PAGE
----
Ralph Wilson was the last surviving original owner of an AFL team, in this case, the Buffalo Bills. Mr. Wilson, who I had the pleasure of meeting when I headed the effort to bring the Super Bowl to Oakland, passed away at 95 years of age two weeks ago.
Wilson, like the late Kansas City Chiefs Owner Lamar Hunt, and the late Oakland Raiders Owner Al Davis, was a man who took chances. It was his business wheeling and dealing that gave rise to Ralph Wilson Industries, and when he learned that Lamar Hunt was going to enter the upstart American Football League and specifically to challenge the NFL, he joined in and after fits and starts, established the Buffalo Bills of Buffalo, New York.
“Ralph Wilson was a driving force in developing pro football into America’s most popular sport,” NFL Commissioner Roger Goodell observed. “He loved the game and took a chance on a start-up league in 1960 as a founding owner of the American Football League. He brought his beloved Bills to western New York and his commitment to the team’s role in the community set a standard for the NFL. As a trusted advisor to his fellow league owners and the commissioner, Ralph always brought a principled and common-sense approach to issues. His lifelong loyalty to the game was instrumental in his richly deserved induction into the Pro Football Hall of Fame. We are grateful for his many contributions to the NFL and offer our heartfelt sympathy to the Wilson family.”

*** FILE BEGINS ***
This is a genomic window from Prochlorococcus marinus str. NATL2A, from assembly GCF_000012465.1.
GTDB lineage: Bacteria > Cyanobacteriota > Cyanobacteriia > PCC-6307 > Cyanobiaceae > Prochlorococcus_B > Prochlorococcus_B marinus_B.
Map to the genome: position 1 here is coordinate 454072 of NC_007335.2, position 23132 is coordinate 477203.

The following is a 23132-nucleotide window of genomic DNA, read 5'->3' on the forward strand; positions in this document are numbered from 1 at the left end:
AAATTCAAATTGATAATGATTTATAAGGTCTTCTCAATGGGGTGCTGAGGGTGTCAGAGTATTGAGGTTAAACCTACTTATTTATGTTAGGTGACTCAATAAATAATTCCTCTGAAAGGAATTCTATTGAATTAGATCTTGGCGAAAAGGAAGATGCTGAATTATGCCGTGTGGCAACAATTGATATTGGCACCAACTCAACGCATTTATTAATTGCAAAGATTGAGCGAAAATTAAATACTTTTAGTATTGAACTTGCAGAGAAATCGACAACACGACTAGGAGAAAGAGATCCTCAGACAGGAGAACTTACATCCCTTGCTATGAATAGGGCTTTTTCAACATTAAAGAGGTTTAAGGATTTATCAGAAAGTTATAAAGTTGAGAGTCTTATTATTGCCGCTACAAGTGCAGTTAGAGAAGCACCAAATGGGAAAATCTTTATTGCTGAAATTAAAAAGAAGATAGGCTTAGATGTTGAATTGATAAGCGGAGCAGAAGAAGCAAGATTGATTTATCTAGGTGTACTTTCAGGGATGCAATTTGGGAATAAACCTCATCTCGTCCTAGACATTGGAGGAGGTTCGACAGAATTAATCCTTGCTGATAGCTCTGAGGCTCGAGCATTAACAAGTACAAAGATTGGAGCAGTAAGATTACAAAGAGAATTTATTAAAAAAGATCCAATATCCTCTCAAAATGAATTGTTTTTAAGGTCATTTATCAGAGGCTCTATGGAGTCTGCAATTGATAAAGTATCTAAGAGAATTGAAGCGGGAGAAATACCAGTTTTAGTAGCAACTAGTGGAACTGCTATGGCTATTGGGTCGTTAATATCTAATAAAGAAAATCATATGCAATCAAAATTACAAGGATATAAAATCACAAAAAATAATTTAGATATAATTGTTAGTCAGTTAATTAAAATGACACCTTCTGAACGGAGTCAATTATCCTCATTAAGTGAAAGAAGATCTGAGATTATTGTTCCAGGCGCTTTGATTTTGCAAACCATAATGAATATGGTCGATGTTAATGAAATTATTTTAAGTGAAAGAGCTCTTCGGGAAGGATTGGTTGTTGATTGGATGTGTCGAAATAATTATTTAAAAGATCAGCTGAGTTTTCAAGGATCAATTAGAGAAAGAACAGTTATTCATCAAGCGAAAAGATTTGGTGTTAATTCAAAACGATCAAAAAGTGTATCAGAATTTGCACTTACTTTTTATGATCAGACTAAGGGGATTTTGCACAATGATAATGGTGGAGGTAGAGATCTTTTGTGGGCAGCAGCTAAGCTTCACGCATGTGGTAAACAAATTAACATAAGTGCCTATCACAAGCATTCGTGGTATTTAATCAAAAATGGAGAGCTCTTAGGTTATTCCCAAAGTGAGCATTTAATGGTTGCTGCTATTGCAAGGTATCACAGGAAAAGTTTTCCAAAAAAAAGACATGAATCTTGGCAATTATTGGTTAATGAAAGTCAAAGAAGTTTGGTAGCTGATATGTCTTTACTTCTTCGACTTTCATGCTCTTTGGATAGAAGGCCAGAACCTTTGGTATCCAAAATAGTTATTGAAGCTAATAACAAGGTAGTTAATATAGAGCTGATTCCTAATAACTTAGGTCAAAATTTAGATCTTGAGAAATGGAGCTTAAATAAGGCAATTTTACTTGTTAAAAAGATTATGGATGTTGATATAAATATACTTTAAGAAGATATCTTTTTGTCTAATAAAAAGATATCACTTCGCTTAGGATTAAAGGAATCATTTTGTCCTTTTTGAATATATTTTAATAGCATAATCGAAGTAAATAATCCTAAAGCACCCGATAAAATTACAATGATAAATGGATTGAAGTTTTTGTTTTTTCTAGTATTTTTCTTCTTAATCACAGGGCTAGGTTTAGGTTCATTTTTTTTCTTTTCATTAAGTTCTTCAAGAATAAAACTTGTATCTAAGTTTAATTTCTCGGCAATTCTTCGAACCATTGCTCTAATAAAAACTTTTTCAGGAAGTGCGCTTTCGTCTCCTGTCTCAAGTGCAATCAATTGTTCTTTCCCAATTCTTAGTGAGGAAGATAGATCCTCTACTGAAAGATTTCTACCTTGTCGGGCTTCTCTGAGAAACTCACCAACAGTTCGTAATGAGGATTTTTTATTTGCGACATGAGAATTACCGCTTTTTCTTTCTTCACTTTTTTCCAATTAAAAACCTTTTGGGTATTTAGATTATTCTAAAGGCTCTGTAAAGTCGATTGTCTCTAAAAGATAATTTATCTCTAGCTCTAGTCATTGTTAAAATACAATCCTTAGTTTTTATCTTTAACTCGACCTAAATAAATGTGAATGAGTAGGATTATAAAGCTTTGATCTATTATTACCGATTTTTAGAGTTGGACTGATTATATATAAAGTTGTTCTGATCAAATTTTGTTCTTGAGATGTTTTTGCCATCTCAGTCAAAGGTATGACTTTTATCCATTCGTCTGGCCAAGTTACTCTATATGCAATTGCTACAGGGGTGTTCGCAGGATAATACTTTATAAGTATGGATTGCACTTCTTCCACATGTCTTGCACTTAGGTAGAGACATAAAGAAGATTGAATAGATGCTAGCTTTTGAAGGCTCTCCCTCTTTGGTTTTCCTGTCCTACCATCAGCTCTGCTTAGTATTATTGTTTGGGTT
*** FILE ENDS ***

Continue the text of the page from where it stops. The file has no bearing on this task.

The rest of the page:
Wilson was the product of a can-do generation that fought the war and put a man on the Moon. One we may never see again.